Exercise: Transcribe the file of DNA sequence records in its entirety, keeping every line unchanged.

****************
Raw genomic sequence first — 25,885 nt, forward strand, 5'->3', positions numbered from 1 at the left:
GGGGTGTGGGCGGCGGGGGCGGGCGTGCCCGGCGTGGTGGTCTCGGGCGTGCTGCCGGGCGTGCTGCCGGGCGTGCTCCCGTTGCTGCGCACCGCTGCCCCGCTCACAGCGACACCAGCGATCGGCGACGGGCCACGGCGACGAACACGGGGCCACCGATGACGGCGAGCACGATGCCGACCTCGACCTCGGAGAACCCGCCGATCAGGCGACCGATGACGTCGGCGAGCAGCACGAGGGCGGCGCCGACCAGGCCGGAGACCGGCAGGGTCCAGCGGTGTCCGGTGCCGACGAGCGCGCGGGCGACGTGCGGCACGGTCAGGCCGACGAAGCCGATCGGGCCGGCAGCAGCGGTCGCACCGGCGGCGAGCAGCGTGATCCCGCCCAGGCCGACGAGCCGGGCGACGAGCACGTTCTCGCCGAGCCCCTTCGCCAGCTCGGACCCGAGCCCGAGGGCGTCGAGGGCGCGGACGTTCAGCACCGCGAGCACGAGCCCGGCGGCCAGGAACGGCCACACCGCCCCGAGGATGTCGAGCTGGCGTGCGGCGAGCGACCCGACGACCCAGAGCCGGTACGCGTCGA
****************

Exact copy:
Raw genomic sequence first — 25,885 nt, forward strand, 5'->3', positions numbered from 1 at the left:
GGGGTGTGGGCGGCGGGGGCGGGCGTGCCCGGCGTGGTGGTCTCGGGCGTGCTGCCGGGCGTGCTGCCGGGCGTGCTCCCGTTGCTGCGCACCGCTGCCCCGCTCACAGCGACACCAGCGATCGGCGACGGGCCACGGCGACGAACACGGGGCCACCGATGACGGCGAGCACGATGCCGACCTCGACCTCGGAGAACCCGCCGATCAGGCGACCGATGACGTCGGCGAGCAGCACGAGGGCGGCGCCGACCAGGCCGGAGACCGGCAGGGTCCAGCGGTGTCCGGTGCCGACGAGCGCGCGGGCGACGTGCGGCACGGTCAGGCCGACGAAGCCGATCGGGCCGGCAGCAGCGGTCGCACCGGCGGCGAGCAGCGTGATCCCGCCCAGGCCGACGAGCCGGGCGACGAGCACGTTCTCGCCGAGCCCCTTCGCCAGCTCGGACCCGAGCCCGAGGGCGTCGAGGGCGCGGACGTTCAGCACCGCGAGCACGAGCCCGGCGGCCAGGAACGGCCACACCGCCCCGAGGATGTCGAGCTGGCGTGCGGCGAGCGACCCGACGACCCAGAGCCGGTACGCGTCGA